Monday, September 28, 2009

You Are Here

When I took possession of the property last October, I received a survey from the previous owner that was done in 1991. It starts from a corner of the house and goes 3xx.xx feet bearing North 33 degrees, 5 minutes, 50 seconds west and then walks a circuit around the property using angles and distances. I also got a legal description of the property that is similar.

Property records are public, so I could look up tax maps online to see how my parcel fits in with the other parcels nearby. (For instance, I found that a company in my town owns a bunch of acres on three sides of me. Hopefully that means no neighbors anytime soon - woo hoo!) These tax maps are in viewable CAD files.

One of the things I wanted to do was walk to each corner of my property and ... who knows. Look at it? However, putting the information from public sources and the survey together still did not give me any information I could put into a GPS. I spent a fair amount of time reading about different coordinate systems (since the corners of each tax map page provided a norther and an easter number, which looked totally foreign to me, and still would have required impossible CAD math). Eventually I gave up. Temporarily. Let's just say that I put the issue aside for several months.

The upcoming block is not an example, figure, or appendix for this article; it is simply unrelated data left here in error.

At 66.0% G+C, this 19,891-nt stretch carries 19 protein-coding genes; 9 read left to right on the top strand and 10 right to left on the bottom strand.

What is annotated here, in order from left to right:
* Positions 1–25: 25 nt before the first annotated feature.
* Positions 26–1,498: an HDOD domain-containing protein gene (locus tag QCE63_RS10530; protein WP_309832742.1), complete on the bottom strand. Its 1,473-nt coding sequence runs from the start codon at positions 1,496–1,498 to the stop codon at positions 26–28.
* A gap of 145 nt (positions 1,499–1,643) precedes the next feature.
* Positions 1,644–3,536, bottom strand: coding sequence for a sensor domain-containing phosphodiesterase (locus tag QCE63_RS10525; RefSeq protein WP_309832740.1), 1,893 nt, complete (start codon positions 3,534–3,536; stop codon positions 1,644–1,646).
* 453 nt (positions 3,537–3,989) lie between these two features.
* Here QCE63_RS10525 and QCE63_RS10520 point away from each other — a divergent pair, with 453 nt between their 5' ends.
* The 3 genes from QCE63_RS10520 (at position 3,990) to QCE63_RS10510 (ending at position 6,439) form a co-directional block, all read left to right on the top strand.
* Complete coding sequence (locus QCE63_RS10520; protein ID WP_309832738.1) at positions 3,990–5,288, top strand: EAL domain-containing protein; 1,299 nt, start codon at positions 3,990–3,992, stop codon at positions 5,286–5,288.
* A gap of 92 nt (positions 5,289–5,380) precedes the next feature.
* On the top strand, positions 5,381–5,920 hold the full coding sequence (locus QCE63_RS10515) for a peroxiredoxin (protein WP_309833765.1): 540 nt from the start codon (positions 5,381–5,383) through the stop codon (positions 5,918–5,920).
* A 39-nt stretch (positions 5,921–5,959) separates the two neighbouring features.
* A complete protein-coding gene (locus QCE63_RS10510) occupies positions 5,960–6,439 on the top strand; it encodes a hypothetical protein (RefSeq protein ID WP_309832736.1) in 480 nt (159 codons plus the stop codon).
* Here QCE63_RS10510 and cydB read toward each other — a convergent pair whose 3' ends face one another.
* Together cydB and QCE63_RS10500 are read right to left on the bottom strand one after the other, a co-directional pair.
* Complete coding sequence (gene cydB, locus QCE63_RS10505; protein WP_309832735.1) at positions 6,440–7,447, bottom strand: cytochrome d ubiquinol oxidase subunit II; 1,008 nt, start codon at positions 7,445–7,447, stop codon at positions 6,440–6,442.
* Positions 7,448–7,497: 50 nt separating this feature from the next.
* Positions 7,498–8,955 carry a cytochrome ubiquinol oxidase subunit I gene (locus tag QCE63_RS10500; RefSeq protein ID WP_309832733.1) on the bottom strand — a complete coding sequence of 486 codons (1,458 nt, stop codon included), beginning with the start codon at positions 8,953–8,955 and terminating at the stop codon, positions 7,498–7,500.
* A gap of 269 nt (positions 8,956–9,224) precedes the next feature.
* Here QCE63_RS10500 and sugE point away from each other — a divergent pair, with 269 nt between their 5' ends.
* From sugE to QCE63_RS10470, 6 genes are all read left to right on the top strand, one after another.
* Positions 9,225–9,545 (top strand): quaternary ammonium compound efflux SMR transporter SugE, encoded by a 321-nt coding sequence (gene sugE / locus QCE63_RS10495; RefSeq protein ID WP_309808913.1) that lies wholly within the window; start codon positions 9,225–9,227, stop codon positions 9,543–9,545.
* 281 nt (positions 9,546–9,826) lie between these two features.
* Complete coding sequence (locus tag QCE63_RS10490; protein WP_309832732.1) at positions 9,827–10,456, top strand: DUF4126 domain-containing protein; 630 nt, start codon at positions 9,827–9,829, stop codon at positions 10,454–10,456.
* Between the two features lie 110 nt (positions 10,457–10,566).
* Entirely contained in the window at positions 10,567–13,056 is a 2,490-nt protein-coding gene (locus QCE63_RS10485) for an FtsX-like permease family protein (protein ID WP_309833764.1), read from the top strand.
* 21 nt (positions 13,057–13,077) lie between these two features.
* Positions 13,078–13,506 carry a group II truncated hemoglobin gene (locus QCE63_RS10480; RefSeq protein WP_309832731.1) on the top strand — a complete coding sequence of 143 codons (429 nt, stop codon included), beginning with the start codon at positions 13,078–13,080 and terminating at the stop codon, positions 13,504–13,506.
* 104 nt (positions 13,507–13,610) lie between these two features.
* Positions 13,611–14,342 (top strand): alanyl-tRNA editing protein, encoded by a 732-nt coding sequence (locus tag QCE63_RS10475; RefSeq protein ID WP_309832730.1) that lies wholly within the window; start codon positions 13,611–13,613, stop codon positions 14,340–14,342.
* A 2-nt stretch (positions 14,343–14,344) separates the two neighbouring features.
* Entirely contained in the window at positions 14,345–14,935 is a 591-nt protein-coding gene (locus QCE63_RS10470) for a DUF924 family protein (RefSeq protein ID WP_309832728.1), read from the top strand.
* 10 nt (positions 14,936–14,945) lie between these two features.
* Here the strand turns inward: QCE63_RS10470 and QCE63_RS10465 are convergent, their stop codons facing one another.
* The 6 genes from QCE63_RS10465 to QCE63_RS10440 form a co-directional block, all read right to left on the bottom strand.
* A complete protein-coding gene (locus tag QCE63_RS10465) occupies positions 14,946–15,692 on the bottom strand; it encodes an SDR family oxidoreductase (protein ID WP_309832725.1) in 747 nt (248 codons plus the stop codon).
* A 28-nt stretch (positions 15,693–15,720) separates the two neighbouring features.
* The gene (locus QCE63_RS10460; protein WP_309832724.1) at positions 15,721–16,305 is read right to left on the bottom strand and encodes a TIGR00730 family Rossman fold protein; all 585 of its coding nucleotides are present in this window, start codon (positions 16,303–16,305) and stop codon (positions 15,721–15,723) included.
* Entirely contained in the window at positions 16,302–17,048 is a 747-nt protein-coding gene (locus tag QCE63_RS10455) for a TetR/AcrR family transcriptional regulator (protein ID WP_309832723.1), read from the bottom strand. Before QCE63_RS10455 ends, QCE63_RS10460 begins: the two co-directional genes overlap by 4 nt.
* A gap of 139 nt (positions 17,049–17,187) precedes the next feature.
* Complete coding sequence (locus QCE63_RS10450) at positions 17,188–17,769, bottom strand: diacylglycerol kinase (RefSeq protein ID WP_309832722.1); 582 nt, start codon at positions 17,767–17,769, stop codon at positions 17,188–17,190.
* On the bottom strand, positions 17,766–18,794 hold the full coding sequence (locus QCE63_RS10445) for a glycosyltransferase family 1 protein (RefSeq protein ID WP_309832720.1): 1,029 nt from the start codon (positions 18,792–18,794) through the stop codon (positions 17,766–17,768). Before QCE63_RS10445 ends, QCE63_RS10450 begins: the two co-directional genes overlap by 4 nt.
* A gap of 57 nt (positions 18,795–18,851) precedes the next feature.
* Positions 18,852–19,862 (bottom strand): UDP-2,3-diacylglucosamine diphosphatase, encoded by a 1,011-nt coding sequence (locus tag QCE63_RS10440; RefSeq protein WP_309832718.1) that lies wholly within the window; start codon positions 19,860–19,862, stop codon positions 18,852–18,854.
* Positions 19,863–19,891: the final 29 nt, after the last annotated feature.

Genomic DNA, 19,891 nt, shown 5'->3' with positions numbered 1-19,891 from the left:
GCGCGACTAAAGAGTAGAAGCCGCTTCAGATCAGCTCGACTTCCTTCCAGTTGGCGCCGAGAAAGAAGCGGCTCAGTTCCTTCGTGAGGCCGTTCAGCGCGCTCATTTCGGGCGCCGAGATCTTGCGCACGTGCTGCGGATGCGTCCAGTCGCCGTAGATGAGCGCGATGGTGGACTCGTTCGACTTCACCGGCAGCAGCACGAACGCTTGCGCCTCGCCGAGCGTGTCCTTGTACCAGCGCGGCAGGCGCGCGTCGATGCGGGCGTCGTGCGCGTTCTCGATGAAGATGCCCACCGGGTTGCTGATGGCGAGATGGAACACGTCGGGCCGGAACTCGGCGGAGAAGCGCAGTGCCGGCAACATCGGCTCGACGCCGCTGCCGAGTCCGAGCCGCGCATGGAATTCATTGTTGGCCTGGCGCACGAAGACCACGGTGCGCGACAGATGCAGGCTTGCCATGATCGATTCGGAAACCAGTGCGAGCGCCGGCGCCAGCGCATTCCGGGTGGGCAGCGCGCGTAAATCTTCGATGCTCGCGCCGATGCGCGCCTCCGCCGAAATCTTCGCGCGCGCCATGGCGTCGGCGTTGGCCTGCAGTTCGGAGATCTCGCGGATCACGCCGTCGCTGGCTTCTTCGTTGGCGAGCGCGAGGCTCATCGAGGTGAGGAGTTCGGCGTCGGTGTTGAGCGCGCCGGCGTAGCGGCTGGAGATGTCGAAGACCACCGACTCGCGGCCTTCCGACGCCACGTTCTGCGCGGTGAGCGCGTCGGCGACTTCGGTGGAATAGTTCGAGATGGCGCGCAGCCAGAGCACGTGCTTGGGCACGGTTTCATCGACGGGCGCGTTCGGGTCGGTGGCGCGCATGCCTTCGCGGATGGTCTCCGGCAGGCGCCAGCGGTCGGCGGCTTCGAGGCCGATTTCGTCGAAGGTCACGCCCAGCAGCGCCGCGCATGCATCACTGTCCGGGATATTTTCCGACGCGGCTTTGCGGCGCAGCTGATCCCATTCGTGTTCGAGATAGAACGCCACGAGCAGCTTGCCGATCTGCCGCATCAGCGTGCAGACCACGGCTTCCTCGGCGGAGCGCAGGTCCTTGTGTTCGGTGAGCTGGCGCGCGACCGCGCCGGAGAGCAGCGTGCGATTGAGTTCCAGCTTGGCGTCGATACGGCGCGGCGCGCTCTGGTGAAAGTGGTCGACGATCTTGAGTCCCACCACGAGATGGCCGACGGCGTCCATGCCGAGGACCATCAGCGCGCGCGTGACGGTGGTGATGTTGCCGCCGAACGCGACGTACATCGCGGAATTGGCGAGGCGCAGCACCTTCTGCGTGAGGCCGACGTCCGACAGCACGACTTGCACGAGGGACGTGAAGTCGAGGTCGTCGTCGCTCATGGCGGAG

When I started to think about it again a few weeks ago, I came up with a brilliant thought. Ask for help. I sent the county GIS person an email asking for the best way to find the corner coordinates of my property and today received an answer - that included the GPS coordinates of my property corners. Perfect!

I think there's some lesson in there somewhere about sharing, or asking for help, or playing well with others. But it's been a long Monday after a few days off last week, and I'm not as sharp as usual. I'm sure I'll have to learn this lesson a few times before I get it right, as many of us do.

1 comment:

  1. Try looking for landmarks. The survey might describe things in the ground that are locatable. If the flagging placed in the 1991 survey is gone, there is a very good chance that the more durable landmarks are still there. Surveyors use a metal detector to find pipes and metal rods in the ground. Fencelines can be found, trees endure, etc. You might easily get close enough to the precise boundaries to accurately post the place. A regular compass will do wonders too.